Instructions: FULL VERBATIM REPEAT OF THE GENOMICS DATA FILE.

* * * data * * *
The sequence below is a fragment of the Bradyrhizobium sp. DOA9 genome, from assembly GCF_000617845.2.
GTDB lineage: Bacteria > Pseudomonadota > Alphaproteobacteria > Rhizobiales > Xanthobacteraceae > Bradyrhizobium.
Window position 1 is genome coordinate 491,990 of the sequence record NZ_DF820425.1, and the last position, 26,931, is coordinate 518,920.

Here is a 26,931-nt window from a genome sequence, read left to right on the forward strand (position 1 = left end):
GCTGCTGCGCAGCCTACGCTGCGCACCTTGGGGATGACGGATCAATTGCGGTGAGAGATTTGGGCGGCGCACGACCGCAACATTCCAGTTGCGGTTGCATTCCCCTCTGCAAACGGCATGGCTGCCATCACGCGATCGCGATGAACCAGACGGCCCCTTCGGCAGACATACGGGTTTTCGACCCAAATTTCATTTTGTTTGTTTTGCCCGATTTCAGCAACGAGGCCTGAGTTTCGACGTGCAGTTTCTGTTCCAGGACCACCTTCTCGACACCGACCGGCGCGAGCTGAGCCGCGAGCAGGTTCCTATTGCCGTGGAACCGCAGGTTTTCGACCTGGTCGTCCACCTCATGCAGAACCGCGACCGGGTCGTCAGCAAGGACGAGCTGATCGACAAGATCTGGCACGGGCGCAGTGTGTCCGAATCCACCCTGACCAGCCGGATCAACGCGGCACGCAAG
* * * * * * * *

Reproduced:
The sequence below is a fragment of the Bradyrhizobium sp. DOA9 genome, from assembly GCF_000617845.2.
GTDB lineage: Bacteria > Pseudomonadota > Alphaproteobacteria > Rhizobiales > Xanthobacteraceae > Bradyrhizobium.
Window position 1 is genome coordinate 491,990 of the sequence record NZ_DF820425.1, and the last position, 26,931, is coordinate 518,920.

Here is a 26,931-nt window from a genome sequence, read left to right on the forward strand (position 1 = left end):
GCTGCTGCGCAGCCTACGCTGCGCACCTTGGGGATGACGGATCAATTGCGGTGAGAGATTTGGGCGGCGCACGACCGCAACATTCCAGTTGCGGTTGCATTCCCCTCTGCAAACGGCATGGCTGCCATCACGCGATCGCGATGAACCAGACGGCCCCTTCGGCAGACATACGGGTTTTCGACCCAAATTTCATTTTGTTTGTTTTGCCCGATTTCAGCAACGAGGCCTGAGTTTCGACGTGCAGTTTCTGTTCCAGGACCACCTTCTCGACACCGACCGGCGCGAGCTGAGCCGCGAGCAGGTTCCTATTGCCGTGGAACCGCAGGTTTTCGACCTGGTCGTCCACCTCATGCAGAACCGCGACCGGGTCGTCAGCAAGGACGAGCTGATCGACAAGATCTGGCACGGGCGCAGTGTGTCCGAATCCACCCTGACCAGCCGGATCAACGCGGCACGCAAG